While more data and more accurate data are always welcome, we already have more than enough information for justifying the utility of the vaccine under UIP. Let not perfection be the enemy of the good that we can do. If someone says that accurate data are not available for recommending routine immunization, we pose the question: at what level of incidence or prevalence will the recommendation be made? This has to be stated first.

We know already that HBV infection is geographically widespread in India. Even though there are geographic and other variations in the risk of infection, almost everyone is potentially at risk of getting infected. The modes/routes of infection include mother-to-child, person-to-person, nosocomial, and sexual. We do not need to accurately quantify the incidence of infection or the prevalence of carrier state to recommend it to all at risk. The affluent families are already using the vaccine to protect their children. It is the less privileged families that depend on UIP for the vaccine. The risks of infection and carrier state are more among them than in the more affluent. Therefore, it is the responsibility of the Government to ensure that they are protected through the UIP. The vaccine is no longer very expensive; today 3 doses may be obtained for a Government immunization programme at less than 100 Rupees. The Government should not consider this as an item of expenditure, but as an investment for development, since preventing disease and disability is an integral part of development.

Lodha and colleagues cited a paper on cost-effectiveness of HBV vaccination in the United States, where the virus carrier rate is very much lower and the cost of vaccination very much higher than in India(5). The conclusion of that paper was: "In conclusion, HBV vaccine is a cost-effective intervention that demands increased attention and emphasis. We recommend a two pronged strategy. First, all pregnant women should be screened before delivery, and newborns of mothers who test positive (HBsAg+) should be given HBIg and vaccination. Second, all adolescents should show proof of complete HBV vaccination at entry to middle or junior high school, just as children entering elementary school must have proof of vaccination against polio, measles and other contagious childhood diseases"(5).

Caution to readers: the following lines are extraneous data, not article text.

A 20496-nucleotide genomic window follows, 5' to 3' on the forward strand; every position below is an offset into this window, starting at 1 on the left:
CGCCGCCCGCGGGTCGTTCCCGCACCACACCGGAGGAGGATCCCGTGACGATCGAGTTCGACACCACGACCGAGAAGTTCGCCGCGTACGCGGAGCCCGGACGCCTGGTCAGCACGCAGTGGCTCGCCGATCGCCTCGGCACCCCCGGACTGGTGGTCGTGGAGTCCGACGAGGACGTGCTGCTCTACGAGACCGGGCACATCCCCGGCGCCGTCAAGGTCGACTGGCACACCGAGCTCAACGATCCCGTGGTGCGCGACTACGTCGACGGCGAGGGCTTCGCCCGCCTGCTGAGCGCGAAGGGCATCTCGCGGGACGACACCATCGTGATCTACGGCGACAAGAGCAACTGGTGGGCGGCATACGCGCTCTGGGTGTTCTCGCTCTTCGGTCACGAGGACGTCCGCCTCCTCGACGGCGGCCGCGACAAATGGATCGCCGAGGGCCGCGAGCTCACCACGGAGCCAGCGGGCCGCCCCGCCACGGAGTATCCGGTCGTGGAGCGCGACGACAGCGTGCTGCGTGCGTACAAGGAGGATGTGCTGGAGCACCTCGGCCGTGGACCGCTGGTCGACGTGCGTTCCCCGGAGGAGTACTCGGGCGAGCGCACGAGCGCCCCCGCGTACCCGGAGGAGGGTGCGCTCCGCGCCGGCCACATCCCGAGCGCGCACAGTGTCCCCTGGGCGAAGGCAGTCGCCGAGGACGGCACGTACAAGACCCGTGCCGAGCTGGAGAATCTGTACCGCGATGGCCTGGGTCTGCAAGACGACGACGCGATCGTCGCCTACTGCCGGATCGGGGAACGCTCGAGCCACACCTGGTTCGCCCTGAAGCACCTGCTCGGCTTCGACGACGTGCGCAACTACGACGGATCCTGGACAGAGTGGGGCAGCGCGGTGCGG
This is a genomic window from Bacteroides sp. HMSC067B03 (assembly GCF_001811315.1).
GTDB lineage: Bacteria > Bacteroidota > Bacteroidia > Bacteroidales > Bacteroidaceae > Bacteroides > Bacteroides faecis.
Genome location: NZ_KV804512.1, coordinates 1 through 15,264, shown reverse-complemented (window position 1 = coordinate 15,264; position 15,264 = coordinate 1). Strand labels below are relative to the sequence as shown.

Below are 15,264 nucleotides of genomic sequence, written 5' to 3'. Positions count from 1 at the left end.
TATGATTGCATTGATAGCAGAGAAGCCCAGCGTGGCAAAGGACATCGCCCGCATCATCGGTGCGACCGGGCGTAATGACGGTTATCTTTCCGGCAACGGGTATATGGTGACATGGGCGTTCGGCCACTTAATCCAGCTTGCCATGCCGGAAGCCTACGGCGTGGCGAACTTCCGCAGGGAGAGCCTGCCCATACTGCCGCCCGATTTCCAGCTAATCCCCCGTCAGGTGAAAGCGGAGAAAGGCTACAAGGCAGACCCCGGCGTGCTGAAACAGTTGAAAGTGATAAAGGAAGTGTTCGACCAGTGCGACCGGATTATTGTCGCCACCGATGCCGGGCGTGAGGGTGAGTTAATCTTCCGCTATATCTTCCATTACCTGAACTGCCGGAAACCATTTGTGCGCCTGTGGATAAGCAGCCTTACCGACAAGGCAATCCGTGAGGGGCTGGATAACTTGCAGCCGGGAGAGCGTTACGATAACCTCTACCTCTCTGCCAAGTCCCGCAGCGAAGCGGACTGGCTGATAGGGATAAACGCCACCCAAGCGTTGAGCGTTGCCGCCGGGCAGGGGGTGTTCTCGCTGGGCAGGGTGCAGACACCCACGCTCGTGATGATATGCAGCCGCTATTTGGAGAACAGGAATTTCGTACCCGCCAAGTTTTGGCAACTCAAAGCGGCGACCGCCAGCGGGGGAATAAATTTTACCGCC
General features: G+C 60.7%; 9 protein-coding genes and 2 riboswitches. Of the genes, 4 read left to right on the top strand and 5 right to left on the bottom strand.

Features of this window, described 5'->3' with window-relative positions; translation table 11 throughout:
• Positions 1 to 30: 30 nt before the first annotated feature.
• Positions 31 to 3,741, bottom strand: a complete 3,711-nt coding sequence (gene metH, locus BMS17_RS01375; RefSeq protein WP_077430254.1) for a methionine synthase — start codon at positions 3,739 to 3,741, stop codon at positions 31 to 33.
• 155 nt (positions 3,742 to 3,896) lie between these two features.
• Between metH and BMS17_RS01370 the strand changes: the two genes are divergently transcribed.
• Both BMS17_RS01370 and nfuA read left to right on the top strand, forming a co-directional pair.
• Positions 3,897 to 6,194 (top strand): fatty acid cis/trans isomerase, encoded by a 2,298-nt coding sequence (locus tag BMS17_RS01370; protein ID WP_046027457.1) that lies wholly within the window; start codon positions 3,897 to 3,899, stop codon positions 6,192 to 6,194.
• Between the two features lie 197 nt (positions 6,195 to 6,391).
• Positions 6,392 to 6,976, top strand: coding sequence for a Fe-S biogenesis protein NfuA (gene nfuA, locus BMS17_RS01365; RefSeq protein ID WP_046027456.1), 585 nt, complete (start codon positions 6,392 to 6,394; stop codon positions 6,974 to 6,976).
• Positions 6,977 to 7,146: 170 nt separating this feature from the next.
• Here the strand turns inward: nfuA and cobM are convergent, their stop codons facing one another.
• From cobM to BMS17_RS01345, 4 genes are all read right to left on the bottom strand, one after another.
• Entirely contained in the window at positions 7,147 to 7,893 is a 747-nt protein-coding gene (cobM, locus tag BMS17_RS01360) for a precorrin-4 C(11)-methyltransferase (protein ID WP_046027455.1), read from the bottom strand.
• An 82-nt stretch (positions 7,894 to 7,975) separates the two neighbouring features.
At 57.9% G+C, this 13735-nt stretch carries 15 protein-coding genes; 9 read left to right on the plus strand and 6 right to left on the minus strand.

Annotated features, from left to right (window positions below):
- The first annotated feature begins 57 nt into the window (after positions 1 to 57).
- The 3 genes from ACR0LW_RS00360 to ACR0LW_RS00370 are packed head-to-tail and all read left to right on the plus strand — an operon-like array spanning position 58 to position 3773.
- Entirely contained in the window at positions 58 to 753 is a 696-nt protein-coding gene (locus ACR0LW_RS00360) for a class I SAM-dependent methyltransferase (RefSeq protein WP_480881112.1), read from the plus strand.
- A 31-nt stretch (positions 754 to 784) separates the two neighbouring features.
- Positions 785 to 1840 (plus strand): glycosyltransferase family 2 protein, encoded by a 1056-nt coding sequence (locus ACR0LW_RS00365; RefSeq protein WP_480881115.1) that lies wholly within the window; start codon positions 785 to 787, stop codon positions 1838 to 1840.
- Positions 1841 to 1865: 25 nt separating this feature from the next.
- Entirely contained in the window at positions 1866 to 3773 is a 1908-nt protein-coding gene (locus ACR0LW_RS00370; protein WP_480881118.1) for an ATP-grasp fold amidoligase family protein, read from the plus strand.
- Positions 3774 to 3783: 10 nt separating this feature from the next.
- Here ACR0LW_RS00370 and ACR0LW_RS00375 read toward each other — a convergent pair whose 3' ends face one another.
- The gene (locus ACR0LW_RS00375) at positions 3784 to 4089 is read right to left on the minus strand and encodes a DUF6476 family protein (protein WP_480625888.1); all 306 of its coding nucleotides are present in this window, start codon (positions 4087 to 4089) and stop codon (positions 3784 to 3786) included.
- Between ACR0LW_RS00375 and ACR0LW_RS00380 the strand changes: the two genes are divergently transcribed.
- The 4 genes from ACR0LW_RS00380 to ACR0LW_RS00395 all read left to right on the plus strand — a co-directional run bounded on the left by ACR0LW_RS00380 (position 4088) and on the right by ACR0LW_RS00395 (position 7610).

We already know that in our country over 1% neonates are at risk of vertical infection. Therefore, pregnant women must be screened for HBV infection wherever possible, and infants born to virus carriers must be given immediate post-birth immunization. Where screening of mothers is not feasible, every attempt should be made to begin immunization as soon after birth as possible. When even this is not feasible, the infant should be started on immunization at the time of other UIP immunizations. The HBV vaccine is safe and effective. Its utility is unquestionably evident from innumerable studies in India and also from HBV vaccination experience in over 100 countries in the world. There is no excuse whatsoever, epidemiological or economic, to delay the inclusion of HBV vaccine in India’s UIP.

T. Jacob John,
Kerala State Institute of Virology and Infectious Diseases,
Alappuzha, Kerala, India.

Priya Abraham,
Department of Clinical Virology,
Christian Medical College,
Vellore 632 004, Tamil Nadu, India.



1. Lodha R, Jain Y, Anand K, Kabra SK, Pandav CS. Hepatitis B in India: A review of disease epidemiology. Indian Peditar 2001; 38: 349-371.

2. Sarin SK, Singhal AK. Hepatitis B in India: Problems and Prevention, New Delhi, CBS Publications.

3. Hill PG. John TJ, Shanmugham RV, Carman RH. Australia antigen in blood donors in Vellore. Indian J Med Res 1973; 61: 378-382.

4. Singh J, Bhatia R, Khare S, Patnaik SK, Biswas S, Lal S, et al. Community studies on prevalence of HbsAg in two urban populations in southern India. Indian Pediatr 2000; 37: 149-152.

5. Bloom BS, Hillman AL, Fendrick AM, Schwartz JS. A reappraisal of hepatitis B virus vaccination strategies using cost effectiveness analysis. Ann Intern Med 1993; 118: 298-306.